Biosolids land application was demonstrated to be a potentially cost effective means for restoring ecological services on disturbed rangelands. By land applying aerobically digested, anaerobically digested, composted and lime stabilized biosolids on rangeland test plots at rates of
up to twenty times (20X) the estimated agronomic rate, forage yields were found to increase from 132.8 kg per hectare to 1182.3 kg per hectare. In spite of the economic and environmental benefits associated with increased forage yield, the type of forage generated both before and after
biosolids land application was found to be dominated by invasive weeds all of which were characterized as having fair to poor nutritional value. Of the nine dominant plant species identified including; 1) Cheatgrass, 2) Mouse Barley, 3) Bur Buttercup, 4) Mexican Fireweed, 5) Herb Sophia, 6)
Bulbous Bluegrass, 7) Clasping Pepperweed, 8) Tall Tumblemustard and 9) Sticky Purple Geranium, only Sticky Purple Geranium is native to United States (US) rangelands. Opportunistic and shallow rooting invasive weeds not only have marginal nutritional value, they also limit the establishment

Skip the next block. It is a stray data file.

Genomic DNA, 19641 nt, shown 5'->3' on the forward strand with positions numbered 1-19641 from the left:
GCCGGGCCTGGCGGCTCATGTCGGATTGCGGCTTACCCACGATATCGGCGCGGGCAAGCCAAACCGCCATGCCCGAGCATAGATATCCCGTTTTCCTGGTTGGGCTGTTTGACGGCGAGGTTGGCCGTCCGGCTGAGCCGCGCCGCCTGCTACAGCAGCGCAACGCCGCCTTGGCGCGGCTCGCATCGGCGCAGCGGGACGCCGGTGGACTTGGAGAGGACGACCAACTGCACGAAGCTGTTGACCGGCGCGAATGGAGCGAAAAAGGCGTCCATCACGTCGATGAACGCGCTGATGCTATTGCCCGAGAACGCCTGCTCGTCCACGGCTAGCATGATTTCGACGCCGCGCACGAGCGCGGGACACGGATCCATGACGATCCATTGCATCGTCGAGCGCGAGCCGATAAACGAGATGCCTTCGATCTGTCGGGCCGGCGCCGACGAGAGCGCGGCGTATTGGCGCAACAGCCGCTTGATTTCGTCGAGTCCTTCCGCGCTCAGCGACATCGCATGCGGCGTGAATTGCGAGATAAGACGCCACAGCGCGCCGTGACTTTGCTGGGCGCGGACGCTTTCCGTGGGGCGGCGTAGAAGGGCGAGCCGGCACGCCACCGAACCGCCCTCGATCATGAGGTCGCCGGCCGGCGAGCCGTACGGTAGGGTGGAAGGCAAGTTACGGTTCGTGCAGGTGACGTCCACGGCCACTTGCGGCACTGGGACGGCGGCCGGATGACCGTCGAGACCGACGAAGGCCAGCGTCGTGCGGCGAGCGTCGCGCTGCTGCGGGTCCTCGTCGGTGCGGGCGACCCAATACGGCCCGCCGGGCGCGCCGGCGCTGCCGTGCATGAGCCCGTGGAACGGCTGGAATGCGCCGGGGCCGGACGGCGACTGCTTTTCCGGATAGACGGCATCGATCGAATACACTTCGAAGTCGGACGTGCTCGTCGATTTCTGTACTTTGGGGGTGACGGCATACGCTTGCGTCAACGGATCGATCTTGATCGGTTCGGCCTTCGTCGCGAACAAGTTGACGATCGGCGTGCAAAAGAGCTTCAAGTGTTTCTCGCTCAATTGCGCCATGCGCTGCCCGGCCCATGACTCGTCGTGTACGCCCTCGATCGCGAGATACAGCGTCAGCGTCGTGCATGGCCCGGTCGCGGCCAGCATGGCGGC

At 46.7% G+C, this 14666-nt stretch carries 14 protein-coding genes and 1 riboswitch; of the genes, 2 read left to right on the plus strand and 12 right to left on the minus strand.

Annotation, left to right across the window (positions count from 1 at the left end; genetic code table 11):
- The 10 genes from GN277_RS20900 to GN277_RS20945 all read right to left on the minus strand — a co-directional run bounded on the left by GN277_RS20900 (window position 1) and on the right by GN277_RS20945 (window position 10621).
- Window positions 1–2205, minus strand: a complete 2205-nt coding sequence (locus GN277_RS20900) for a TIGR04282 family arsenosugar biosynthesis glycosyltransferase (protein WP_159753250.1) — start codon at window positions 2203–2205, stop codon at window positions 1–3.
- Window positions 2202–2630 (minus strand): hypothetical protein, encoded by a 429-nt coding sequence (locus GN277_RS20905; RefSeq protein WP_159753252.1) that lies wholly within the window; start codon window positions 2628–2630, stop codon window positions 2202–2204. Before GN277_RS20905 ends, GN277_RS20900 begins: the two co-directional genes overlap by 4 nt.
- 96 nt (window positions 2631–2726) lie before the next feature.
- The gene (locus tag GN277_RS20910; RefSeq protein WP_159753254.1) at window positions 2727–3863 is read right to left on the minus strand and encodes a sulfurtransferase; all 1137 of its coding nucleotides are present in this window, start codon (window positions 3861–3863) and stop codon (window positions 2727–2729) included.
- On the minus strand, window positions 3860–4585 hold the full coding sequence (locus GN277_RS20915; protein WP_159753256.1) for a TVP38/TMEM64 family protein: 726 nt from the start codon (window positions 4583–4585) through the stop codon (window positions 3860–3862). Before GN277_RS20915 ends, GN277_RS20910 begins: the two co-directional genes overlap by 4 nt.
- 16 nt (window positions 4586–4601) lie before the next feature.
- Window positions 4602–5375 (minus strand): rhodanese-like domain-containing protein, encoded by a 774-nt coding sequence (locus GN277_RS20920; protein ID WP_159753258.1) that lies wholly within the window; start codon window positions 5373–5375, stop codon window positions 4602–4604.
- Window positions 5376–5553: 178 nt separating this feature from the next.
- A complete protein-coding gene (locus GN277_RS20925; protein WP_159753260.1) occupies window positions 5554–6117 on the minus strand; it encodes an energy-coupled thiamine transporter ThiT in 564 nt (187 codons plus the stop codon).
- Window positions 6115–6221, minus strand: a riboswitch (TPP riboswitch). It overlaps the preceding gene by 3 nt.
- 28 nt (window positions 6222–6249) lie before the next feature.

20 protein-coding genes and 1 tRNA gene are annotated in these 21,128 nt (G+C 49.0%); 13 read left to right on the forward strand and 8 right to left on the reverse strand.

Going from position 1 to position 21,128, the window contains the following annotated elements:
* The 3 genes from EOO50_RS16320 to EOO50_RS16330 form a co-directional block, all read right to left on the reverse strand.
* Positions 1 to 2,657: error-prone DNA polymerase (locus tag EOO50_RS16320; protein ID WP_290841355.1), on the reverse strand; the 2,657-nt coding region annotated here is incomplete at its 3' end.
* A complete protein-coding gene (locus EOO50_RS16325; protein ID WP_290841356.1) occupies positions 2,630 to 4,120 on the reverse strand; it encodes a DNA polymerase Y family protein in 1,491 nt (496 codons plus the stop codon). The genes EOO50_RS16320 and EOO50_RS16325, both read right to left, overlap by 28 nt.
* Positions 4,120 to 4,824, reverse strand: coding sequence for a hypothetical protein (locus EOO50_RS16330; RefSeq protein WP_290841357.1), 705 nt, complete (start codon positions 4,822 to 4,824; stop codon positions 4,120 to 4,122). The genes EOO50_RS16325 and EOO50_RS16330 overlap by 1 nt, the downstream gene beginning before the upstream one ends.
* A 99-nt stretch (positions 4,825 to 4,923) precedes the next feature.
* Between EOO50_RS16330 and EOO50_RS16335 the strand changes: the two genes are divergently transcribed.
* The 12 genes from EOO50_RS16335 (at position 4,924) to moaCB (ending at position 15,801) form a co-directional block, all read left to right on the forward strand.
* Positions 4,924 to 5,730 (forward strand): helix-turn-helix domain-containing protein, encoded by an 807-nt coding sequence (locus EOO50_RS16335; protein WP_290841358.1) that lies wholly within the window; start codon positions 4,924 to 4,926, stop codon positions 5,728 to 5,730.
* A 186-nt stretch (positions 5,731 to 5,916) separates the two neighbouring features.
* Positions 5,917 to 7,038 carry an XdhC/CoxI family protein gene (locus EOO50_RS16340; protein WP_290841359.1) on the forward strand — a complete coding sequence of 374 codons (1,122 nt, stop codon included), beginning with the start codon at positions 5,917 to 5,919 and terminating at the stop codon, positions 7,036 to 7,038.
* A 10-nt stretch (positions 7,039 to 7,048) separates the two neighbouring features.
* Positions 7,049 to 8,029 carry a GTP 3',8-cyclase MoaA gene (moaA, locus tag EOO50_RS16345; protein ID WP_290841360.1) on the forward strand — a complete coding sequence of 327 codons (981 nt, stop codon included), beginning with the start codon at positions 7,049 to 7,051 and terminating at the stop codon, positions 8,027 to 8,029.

of native perennial grasses and thus, biodiversity. Many of the identified invasive species mature early, a characteristic that significantly increases the wildfire fuel loads. Field results demonstrated that the risk of adverse heavy metal impact on forage quality from land applying biosolids
at rates significantly greater than the agronomic rate is minimal when metal concentrations are at or below the pollutant concentration limit. The concentrations of arsenic, cadmium, lead and molybdenum in forage grown on biosolids amended rangelands were all found to be below the analytical
detection limit at maximum biosolids application rate equivalent to 20X the estimated agronomic rate. Only copper levels were found to be above the analytical detection limit in forage. Despite the detection of copper in forage, when compared to forage grown on control plots, the impact of
biosolids land application on copper levels in forage was found to be negligible.
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